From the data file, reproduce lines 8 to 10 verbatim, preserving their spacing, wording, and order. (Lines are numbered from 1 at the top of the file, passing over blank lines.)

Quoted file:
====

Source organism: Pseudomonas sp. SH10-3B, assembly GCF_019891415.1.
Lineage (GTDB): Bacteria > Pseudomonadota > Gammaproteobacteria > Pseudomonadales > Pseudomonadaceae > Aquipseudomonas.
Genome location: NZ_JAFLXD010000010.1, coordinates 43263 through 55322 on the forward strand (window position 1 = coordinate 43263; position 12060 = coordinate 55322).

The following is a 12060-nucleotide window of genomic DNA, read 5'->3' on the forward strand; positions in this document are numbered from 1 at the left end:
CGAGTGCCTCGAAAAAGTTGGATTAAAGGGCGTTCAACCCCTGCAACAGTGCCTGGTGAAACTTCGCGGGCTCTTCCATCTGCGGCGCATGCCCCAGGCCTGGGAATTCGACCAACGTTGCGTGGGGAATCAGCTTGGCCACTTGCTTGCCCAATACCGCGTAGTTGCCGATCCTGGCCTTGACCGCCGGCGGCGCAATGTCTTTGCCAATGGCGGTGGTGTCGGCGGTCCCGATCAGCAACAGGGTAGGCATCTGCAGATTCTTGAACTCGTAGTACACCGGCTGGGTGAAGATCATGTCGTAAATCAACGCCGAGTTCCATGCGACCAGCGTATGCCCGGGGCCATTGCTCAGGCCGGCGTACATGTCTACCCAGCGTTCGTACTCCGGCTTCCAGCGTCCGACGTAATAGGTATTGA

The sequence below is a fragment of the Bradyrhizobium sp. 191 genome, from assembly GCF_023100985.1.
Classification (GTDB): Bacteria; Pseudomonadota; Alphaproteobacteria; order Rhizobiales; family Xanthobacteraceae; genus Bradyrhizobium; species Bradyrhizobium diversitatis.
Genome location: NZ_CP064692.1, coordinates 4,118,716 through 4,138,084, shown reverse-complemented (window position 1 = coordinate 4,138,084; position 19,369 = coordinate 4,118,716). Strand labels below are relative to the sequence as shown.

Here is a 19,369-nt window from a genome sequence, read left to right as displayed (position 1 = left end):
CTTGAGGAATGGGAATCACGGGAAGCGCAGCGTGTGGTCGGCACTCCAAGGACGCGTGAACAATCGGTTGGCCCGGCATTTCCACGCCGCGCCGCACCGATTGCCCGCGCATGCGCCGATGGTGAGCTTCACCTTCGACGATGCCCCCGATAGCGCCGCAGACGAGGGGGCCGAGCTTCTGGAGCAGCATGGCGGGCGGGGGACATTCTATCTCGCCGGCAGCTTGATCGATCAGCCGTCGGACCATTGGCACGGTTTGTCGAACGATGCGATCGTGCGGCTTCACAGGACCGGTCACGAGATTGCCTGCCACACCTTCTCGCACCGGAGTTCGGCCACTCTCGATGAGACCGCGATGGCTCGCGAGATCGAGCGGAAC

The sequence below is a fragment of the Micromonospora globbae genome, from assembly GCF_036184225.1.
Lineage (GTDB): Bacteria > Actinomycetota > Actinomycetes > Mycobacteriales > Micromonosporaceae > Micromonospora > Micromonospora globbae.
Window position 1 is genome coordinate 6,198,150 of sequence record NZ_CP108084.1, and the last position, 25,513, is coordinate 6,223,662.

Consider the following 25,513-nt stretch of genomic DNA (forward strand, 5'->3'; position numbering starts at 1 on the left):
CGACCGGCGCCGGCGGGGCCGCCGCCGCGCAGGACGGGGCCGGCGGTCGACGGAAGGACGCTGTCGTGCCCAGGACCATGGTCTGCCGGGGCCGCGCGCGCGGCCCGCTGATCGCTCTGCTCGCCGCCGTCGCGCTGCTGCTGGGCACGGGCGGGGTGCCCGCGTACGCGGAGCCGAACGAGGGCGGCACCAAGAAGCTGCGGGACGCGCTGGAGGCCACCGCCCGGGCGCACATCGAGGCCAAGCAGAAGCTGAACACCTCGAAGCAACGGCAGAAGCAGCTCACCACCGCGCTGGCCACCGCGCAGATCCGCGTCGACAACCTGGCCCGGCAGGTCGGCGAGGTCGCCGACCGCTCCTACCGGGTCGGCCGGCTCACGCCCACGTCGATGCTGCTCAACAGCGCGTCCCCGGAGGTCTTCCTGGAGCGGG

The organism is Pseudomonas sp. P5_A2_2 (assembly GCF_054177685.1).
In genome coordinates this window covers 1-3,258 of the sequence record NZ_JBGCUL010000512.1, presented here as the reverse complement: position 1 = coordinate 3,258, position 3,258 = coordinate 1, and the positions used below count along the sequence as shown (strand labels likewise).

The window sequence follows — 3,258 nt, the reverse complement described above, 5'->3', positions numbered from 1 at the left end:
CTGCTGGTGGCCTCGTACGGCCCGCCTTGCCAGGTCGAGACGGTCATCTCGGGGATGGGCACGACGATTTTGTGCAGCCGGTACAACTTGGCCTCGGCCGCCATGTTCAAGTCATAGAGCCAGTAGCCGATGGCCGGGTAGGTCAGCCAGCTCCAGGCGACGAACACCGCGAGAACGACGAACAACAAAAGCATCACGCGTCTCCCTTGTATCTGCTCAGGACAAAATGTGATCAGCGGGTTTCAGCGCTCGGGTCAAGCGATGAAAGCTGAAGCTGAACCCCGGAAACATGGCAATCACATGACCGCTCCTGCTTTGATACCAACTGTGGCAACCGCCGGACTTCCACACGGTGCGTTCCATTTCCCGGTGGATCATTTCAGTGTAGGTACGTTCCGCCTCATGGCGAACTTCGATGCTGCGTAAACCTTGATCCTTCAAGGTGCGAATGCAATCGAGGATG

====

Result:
Genome location: NZ_CP064692.1, coordinates 4,118,716 through 4,138,084, shown reverse-complemented (window position 1 = coordinate 4,138,084; position 19,369 = coordinate 4,118,716). Strand labels below are relative to the sequence as shown.

Here is a 19,369-nt window from a genome sequence, read left to right as displayed (position 1 = left end):
CTTGAGGAATGGGAATCACGGGAAGCGCAGCGTGTGGTCGGCACTCCAAGGACGCGTGAACAATCGGTTGGCCCGGCATTTCCACGCCGCGCCGCACCGATTGCCCGCGCATGCGCCGATGGTGAGCTTCACCTTCGACGATGCCCCCGATAGCGCCGCAGACGAGGGGGCCGAGCTTCTGGAGCAGCATGGCGGGCGGGGGACATTCTATCTCGCCGGCAGCTTGATCGATCAGCCGTCGGACCATTGGCACGGTTTGTCGAACGATGCGATCGTGCGGCTTCACAGGACCGGTCACGAGATTGCCTGCCACACCTTCTCGCACCGGAGTTCGGCCACTCTCGATGAGACCGCGATGGCTCGCGAGATCGAGCGGAAC